My interview with success story, Jonathan
Naomi: How did you find your current job?
Jonathan: – Code4lib jobs website (http://jobs.code4lib.org/)
Naomi: Favorite book?
Jonathan: – The Rest is Noise: Listening to the Twentieth Century by Alex Ross
– Guilty pleasure – any books relating to food! I have just finished Medium Raw by Anthony Bourdain
Naomi: Favorite thing about libraries/ library technology?
Jonathan: – A library’s ability to connect users with trusted information resources, helping them to differentiate between authoritative sources and unsubstantiated data.
– New library technologies are helping to disseminate cultural history globally in a way previously unknown.
– Ever developing emerging technologies are allowing library materials to be enriched online with additional data and opportunities for users to interact with sources like never before
Naomi: Any websites or feeds or blogs we should be following?
Jonathan: – Digital Humanities Now – http://digitalhumanitiesnow.org/
– Digital Koans – http://digital-scholarship.org/digitalkoans/
– Code4lib – http://planet.code4lib.org/
– The Signal – http://blogs.loc.gov/digitalpreservation/
– Music Library Association (for music library jobs) – http://musiclibraryassoc.org/employment.aspx?id=76
– Society of American Archivists (for archive jobs) – http://careers.archivists.org/search.cfm
Naomi: Best piece of job hunting advice?
Jonathan: I am probably just reiterating what others have said here but:
1) Whatever happens don’t give up. You WILL find something!
2) Network! Become involved with local chapters of national professional organizations such as the ALA, SAA, and, for music librarianship, MLA. This will not only help you form useful connections but also shows a potential employer that you are committed and active in the profession. Also, try to find a voluntary position to not only help maintain your skills but also to again forge new relationships.
3) Don’t be afraid to reach out and ask experienced professionals for help and advice. Remember that most Librarians have been in your position at one stage or another and are normally more than happy to dispense advice where possible and appropriate.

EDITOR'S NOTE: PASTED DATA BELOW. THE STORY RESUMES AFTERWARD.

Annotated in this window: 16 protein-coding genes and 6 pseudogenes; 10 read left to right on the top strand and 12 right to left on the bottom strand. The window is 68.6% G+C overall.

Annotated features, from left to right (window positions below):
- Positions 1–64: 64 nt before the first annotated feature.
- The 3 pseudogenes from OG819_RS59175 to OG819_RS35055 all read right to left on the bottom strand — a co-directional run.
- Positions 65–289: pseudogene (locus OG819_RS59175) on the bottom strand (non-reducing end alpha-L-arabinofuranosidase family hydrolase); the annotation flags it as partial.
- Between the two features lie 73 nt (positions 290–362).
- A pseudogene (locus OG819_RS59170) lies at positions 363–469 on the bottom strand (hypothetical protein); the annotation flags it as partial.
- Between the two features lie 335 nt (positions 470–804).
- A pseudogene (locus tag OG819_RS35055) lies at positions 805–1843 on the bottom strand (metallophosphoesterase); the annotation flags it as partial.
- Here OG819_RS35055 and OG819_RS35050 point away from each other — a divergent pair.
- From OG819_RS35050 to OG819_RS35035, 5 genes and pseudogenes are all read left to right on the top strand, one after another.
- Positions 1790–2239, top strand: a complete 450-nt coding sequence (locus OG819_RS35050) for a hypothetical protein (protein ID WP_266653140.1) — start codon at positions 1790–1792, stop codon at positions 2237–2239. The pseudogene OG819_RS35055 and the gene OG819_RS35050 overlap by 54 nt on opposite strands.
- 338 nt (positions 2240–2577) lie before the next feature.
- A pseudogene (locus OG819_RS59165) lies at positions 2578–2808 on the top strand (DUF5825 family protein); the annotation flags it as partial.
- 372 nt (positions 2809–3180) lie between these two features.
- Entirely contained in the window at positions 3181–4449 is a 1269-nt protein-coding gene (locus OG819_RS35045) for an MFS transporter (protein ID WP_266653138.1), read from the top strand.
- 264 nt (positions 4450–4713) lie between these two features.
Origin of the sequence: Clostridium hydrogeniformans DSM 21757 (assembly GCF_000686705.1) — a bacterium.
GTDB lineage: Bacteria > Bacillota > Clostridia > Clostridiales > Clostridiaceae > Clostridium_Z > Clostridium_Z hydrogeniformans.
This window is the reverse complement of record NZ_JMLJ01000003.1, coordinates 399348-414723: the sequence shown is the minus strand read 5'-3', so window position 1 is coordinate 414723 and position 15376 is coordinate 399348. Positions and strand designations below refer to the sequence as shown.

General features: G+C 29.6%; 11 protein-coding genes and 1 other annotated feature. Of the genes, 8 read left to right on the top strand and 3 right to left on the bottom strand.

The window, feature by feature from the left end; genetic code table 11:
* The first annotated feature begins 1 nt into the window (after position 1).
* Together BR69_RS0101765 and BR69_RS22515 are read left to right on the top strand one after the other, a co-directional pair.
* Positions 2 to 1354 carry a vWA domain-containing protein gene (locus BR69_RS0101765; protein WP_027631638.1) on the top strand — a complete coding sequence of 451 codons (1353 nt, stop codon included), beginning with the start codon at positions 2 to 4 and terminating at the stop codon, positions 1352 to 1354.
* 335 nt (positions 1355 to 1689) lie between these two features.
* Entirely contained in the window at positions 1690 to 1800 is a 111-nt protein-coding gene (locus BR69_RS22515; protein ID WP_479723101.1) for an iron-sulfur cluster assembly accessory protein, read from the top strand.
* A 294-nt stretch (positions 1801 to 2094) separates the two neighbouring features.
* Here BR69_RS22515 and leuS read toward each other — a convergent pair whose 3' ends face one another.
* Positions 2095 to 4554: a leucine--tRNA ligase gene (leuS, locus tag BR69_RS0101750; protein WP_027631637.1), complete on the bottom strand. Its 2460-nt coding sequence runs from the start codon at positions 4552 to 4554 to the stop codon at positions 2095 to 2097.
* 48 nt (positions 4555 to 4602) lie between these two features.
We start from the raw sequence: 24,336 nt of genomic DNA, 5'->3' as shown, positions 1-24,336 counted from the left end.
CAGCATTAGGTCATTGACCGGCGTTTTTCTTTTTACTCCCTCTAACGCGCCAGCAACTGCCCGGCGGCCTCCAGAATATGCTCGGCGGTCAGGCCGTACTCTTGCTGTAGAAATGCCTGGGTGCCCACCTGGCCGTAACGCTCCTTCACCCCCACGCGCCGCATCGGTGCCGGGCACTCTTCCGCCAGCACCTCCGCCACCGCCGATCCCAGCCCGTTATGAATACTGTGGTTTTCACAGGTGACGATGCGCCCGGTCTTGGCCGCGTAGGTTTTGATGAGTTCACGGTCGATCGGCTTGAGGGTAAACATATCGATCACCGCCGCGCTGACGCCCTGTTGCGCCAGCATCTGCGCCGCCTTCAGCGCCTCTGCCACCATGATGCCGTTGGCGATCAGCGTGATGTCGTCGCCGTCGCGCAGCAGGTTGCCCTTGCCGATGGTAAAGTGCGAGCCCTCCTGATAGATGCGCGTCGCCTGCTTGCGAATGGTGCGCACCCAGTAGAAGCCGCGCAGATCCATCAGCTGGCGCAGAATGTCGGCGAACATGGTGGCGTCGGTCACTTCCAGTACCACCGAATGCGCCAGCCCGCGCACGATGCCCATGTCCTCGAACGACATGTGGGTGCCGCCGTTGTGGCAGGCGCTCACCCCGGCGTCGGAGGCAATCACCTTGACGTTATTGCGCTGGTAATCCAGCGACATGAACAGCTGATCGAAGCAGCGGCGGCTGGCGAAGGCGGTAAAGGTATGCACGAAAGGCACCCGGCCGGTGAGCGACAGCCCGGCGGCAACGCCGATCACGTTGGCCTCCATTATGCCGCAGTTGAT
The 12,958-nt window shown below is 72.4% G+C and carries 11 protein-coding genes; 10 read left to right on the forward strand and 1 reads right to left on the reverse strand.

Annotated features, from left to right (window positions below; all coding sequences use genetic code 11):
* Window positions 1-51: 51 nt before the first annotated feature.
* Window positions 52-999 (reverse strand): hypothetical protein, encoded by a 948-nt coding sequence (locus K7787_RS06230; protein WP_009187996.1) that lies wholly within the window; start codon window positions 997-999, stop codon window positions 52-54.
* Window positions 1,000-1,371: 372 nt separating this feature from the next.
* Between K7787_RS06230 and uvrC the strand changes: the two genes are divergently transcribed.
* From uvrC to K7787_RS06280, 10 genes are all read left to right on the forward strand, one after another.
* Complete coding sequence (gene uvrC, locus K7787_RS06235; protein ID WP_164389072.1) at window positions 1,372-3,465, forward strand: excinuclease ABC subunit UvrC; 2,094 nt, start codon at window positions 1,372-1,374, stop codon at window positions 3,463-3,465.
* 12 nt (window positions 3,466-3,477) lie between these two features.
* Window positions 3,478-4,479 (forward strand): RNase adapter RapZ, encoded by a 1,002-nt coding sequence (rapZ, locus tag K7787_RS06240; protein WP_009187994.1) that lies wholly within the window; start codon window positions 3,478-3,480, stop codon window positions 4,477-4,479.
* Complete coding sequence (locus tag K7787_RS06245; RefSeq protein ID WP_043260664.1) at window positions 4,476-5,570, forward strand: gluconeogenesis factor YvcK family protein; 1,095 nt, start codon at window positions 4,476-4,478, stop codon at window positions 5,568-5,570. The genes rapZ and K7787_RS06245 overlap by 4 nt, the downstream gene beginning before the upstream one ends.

4) Keep yourself informed. Read blogs, listservs, etc and keep up to speed with the profession.
5) Continue to improve your skills while looking for work. Admittedly, many training opportunities cost money. However, there are a number of excellent webinars and others sources freely available on the web such as: ALA Online Learning (http://www.ala.org/onlinelearning/), Code Academy (http://www.codecademy.com), W3Schools (http://www.w3schools.com/), and of course numerous conference and training videos posted on Youtube. Getting up to speed with RDA would probably be a good starting point for anyone looking for work at the moment given its upcoming implementation next year.
Jonathan Manton is currently Technical Support Officer for the Britten Thematic Catalogue Project, a forthcoming online resource in development at the Britten-Pears Foundation in the United Kingdom that, once complete in 2013, will detail all of Benjamin Britten’s works online, both published and unpublished. His work for the project has notably included the documentation and analysis of approximately 1150 original manuscript sources that constitute the 735 works Britten wrote between the ages of 5-18. His role for the project is conducted remotely from Boston, MA.
Jonathan received his MSc (UK equivalent to an MLIS) in Information and Library Management from the School of Computing, Engineering, and Information Sciences at the University of Northumbria, UK and MMus in Electroacoustic Music and Sonic Arts from the University of East Anglia, UK. He has published articles in both Brio (International Association of Music Libraries, UK) and Notes (Music Library Association, USA) respectively and is Secretary/Treasurer for the New England Chapter of the Music Library Association, where he also sits on the Technical Services Committee. Jonathan is also currently working on an online study guide to John Cage materials at Yale University’s Oral History of American Music archive. He will be starting his new job on Dec 1st, as Sound Archives Librarian at Stanford University Libraries.